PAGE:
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SUMMARY.

The greatest fault of this apparatus is the fact that it is almost impossible to adjust the stopper in the tube so that it will blow out and not cause the flame to be ejected from the valve at the side. A larger water-bath would also be an improvement to this apparatus; and a better means of getting the flame into the lamp to ignite the vapor is also necessary.

This apparatus could be so modified as to cover almost all the requirements of a good tester.

In using this tester it was noticed that sometimes the vapor had not force enough to drive out the stopper but the whole interior of the apparatus was filled with flame. It appears to be necesary to have just the right admixture of vapor and air to eject the stopper.

Another difficulty with this tester, which also applies to several others, is that the distance between the flame of the spirit-lamp and the bottom of the water-bath is too small and the cold metal often extinguishes the spirit-lamp by cooling the flame rapidly.

Since the thermometer is set into a tube closed at the lower end and only receives its heat by conduction through this tube and some oil into which it dips, this method of recording the temperature is objectionable as the rate of conduction is slow.

XI. FOSTER'S AUTOMATIC (OHIO STATE) TESTER.

In this, as in the other testers, we have a water-bath and oil cup Both of these have good well defined filling guages; and the oil-cup is covered. The horizontal cross sections of both water-bath and oilcup are ellipses. In the cover of the oil-cup there are two openings; into one of these passes the thermometer leaving a space around it, and in the other is a tube carrying a wick which dips into the oil-cup. The wick in the small tube is ignited at a given temperature and causes a current down the space around the thermometer and up around its own flame. When vapor rises the jet ignites it and its explosion extinguishes the jet, thus becoming an index of the flashing-point of an oil.

Fosters Automatic (Ohio State) Tester, one-third actual size.

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Oil-cup has elliptical horizontal section and water-bath and outside jacket take the same form. A. Oil-Cup. B. Water-bath. C. Jacket. D. Flash jet.

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In using this tester some very important defects have been noted. In the first place, it does not matter much whether the flash-jet is lit at 100° Fahrenheit, as given in the directions, or at the beginning of the experiments; the results are not very concordant in either case, as may be seen from an inspection of the table. But what is more important than this is the fact that a lower flash-point can be obtained with this apparatus by not lighting the flash-jet and using a small (inch) gas-jet as a means of igniting the vapor. This was found to be true in every case, and goes to prove that the flame in the wick -tube of the apparatus simply causes a current over the surface of the oil, which carries off the vapors mixed with too much air to cause an explosion until they become of considerable density. This apparatus has some good points. It holds considerably more oil than oil testers generally; its well-defined filling guages are to be admired, and the adjustable spirit-lamp for heating the water-bath is too seldom seen. with oil-testers to pass it without commendation. Nevertheless the apparatus fails as a safety oil-tester, since it is little better than an open tester, as can be seen from the experiments with it.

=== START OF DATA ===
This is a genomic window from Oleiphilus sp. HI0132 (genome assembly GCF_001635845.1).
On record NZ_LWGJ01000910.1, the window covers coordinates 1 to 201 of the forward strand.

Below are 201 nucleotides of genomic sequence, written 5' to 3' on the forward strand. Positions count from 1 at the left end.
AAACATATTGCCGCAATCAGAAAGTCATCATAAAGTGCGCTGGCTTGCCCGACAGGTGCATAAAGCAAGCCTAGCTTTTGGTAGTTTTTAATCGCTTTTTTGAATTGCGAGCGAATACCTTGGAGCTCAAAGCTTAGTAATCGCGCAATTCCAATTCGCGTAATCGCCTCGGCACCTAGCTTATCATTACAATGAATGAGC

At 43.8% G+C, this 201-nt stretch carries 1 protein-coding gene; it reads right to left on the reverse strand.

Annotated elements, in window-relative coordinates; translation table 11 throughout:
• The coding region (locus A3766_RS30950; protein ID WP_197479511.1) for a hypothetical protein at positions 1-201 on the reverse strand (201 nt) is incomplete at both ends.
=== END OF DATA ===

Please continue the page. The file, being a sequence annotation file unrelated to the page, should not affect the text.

XII. SALLERON-URBAIN (PARIS) APPARATUS.

In his apparatus an effort has been made to ascertain the safety of kerosene oil by determining the tension of the vapor of a sample at a given temperature. It is claimed by the inventors that the lower the flashing poiut of the oil the greater the tension of its vapor at any given temperature. The apparatus consists of a shallow circular metallic vessel having a spindle in the centre, a cover through which passes a manometer tube and thermometer; this cover also contains two other openings. Upon the top of the cover a heavy metal tube is fitted, which works horizontally upon the spindle that passes several inches above the upper surface of the cover of the apparatus. This last tube is so arranged that by moving it through a small are upon the spindle an opening below may be closed or opened at will. A solid plunger is fitted through another opening in the cover; and a screw cap to the heavy movable tube completes the apparatus.

To use this apparatus, the cover is placed upon the shallow vessel and contains the manometer tnbe, thermometer and plunger, all tightly screwed into stuffing boxes; upon the spindle is now placed the movable heavy tube in such a position that the opening into the cover below is free. By means of a pipette fifty cubic centimeters of water are run into the shallow vessel through the heavy metal tube, the tube is moved through its arc and the opening below closed. The tube itself is now filled with the oil to be tested, the cap upon the oil-tube screwed down tight, and the whole immersed in water till the thermometer reads fifteen degrees Celsius. At this temperature, the plunger is screwed down until the water in the manometer tube stands at zero. The oil tube is now moved back through its arc and the oil it contains falls into the water below, the column in the manometer tube rises and gives in millimeters the tension of the vapor of the oil for that temperature. From a number of experiments by the inventors, a tension of sixty-four millimeters of water at fifteen degrees Celsius is considered the minimum allowable for a safe oil,

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